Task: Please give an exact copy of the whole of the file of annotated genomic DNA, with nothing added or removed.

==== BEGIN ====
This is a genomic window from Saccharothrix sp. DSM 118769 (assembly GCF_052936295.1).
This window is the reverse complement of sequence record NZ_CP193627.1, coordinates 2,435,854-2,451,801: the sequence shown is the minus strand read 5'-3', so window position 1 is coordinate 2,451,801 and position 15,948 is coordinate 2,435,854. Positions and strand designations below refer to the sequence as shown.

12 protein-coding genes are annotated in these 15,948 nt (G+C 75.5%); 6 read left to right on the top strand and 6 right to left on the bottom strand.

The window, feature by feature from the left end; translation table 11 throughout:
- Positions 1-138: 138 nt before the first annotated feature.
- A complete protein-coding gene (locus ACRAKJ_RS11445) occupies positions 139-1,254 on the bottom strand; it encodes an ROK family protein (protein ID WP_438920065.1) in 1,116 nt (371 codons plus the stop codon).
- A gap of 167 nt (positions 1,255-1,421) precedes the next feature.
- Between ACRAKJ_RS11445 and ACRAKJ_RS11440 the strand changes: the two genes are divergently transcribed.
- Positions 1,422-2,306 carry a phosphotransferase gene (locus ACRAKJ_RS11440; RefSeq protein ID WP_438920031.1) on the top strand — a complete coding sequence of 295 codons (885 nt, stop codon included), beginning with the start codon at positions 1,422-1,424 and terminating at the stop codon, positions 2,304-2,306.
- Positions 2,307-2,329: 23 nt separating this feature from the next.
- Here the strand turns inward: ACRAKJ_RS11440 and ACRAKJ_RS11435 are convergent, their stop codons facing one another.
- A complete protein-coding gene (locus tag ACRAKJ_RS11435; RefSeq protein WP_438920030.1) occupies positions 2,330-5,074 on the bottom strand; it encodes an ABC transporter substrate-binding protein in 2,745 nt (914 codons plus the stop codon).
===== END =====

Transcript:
This is a genomic window from Saccharothrix sp. DSM 118769 (assembly GCF_052936295.1).
This window is the reverse complement of sequence record NZ_CP193627.1, coordinates 2,435,854-2,451,801: the sequence shown is the minus strand read 5'-3', so window position 1 is coordinate 2,451,801 and position 15,948 is coordinate 2,435,854. Positions and strand designations below refer to the sequence as shown.

12 protein-coding genes are annotated in these 15,948 nt (G+C 75.5%); 6 read left to right on the top strand and 6 right to left on the bottom strand.

The window, feature by feature from the left end; translation table 11 throughout:
- Positions 1-138: 138 nt before the first annotated feature.
- A complete protein-coding gene (locus ACRAKJ_RS11445) occupies positions 139-1,254 on the bottom strand; it encodes an ROK family protein (protein ID WP_438920065.1) in 1,116 nt (371 codons plus the stop codon).
- A gap of 167 nt (positions 1,255-1,421) precedes the next feature.
- Between ACRAKJ_RS11445 and ACRAKJ_RS11440 the strand changes: the two genes are divergently transcribed.
- Positions 1,422-2,306 carry a phosphotransferase gene (locus ACRAKJ_RS11440; RefSeq protein ID WP_438920031.1) on the top strand — a complete coding sequence of 295 codons (885 nt, stop codon included), beginning with the start codon at positions 1,422-1,424 and terminating at the stop codon, positions 2,304-2,306.
- Positions 2,307-2,329: 23 nt separating this feature from the next.
- Here the strand turns inward: ACRAKJ_RS11440 and ACRAKJ_RS11435 are convergent, their stop codons facing one another.
- A complete protein-coding gene (locus tag ACRAKJ_RS11435; RefSeq protein WP_438920030.1) occupies positions 2,330-5,074 on the bottom strand; it encodes an ABC transporter substrate-binding protein in 2,745 nt (914 codons plus the stop codon).